Individual Face Discrimination and the Influence of Fixation in ASD Measured with Fpvs EEG

Poster Presentation
Saturday, May 12, 2018: 11:30 AM-1:30 PM
Hall Grote Zaal (de Doelen ICC Rotterdam)
S. Vettori1, S. Van der Donck2, M. Dzhelyova3, J. Steyaert4, B. Rossion3 and B. Boets4, (1)K U Leuven, Leuven, Belgium, (2)KU Leuven, 3000 Leuven, Belgium, (3)Psychological Sciences Research Institute and Institute of Neuroscience, UCL, Louvain-la-Neuve, Belgium, (4)Leuven Autism Research Consortium (LAuRes), KU Leuven, Leuven, Belgium

Fluently recognizing faces and facial expressions is highly important for our social interactions. Impaired and atypical face processing have often been postulated as a key deficit in autism spectrum disorders (ASD). Furthermore, decreased visual attention to the eye region has been suggested in ASD, as well as an increased preference for the mouth region of faces. Despite the great amount of research on face identity and facial expression recognition in ASD, results are mixed.


Therefore, we wish to examine face processing in ASD by means of an implicit and innovative EEG approach, and we will relate EEG findings to visual face scanning patterns assessed with eye-tracking.


We combine fast periodic visual stimulation (FPVS) with scalp electroencephalography (EEG) and eye-tracking. The core idea of FPVS is that the periodicity of the electrophysiological response on the human scalp corresponds exactly with the periodicity (frequency) of the visual stimulation. Hence, it can be used for efficiently measuring categorization responses of complex visual stimuli in the human brain.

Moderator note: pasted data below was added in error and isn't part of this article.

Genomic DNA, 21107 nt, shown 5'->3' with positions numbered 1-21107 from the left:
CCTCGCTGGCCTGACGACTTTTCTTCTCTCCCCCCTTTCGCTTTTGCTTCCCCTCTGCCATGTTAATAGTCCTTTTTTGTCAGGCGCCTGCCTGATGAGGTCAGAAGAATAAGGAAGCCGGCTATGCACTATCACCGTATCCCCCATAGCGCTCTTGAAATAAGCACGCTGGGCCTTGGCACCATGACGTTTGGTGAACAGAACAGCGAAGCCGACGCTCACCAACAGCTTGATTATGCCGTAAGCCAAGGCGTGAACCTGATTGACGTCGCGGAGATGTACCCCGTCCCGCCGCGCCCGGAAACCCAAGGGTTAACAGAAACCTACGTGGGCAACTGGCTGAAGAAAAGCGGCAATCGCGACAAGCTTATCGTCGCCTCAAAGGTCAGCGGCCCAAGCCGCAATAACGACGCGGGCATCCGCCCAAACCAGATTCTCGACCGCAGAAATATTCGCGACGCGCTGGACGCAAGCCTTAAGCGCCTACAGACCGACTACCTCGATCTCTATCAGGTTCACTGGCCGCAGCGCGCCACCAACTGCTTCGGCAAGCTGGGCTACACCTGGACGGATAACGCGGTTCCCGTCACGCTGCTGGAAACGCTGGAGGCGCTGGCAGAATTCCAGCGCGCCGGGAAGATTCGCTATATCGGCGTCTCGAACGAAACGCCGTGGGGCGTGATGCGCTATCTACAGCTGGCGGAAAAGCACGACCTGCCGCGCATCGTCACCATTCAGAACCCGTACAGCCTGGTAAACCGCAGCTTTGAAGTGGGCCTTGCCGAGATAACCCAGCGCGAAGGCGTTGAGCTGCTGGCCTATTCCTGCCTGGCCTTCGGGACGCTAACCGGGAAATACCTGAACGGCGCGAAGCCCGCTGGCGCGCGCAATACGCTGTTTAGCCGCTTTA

First, the ability to rapidly discriminate individual faces was assessed in matched groups of boys with (N = 23) and without (N=23) ASD. If oddball images of various facial identities are periodically interleaved in a series of identical faces, the sensitivity to facial identity can be quantified by assessing the neural response at this oddball frequency. Additionally, we manipulated the orientation of the faces (upright versus inverted), as well as the position of the fixation cross (the eye region versus the mouth region).

In a second paradigm, administered in the same groups, we examined spontaneous visual face processing both with frequency-tagging EEG (preferential neural processing) and with eye-tracking (preferential looking) . In this paradigm, the eye and the mouth region of a face are each flickering at a particular frequency, which allows to disentangle the neural processing of the eye versus mouth region. The neural responses to each of the face parts were quantified and were related to the simultaneous eye-tracking data.

Results: We observed a significantly lower neural sensitivity for individual face discrimination in the ASD group, as indicated by lower bilateral occipito-temporal responses. This group difference was present no matter whether the fixation was on the eye region or on the mouth region, but is specific for upright and not for inverted faces. At the conference we will also add and discuss the results of the second paradigm, investigating preferential neural processing and preferential looking of the eye region versus the mouth region of faces.


The literature suggests that individuals with ASD show face processing impairments and atypical visual scanning patterns. We examined these hypotheses with an innovative EEG paradigm. We found impaired holistic processing of faces in the ASD group, not modulated by the position of the fixation cross. Additionally, we examined how spontaneous visual face processing patterns differ in children with ASD versus typically developing children, by measuring both which face part (eye or mouth region) is preferentially processed (EEG) and which part is preferentially looked at (eye-tracking).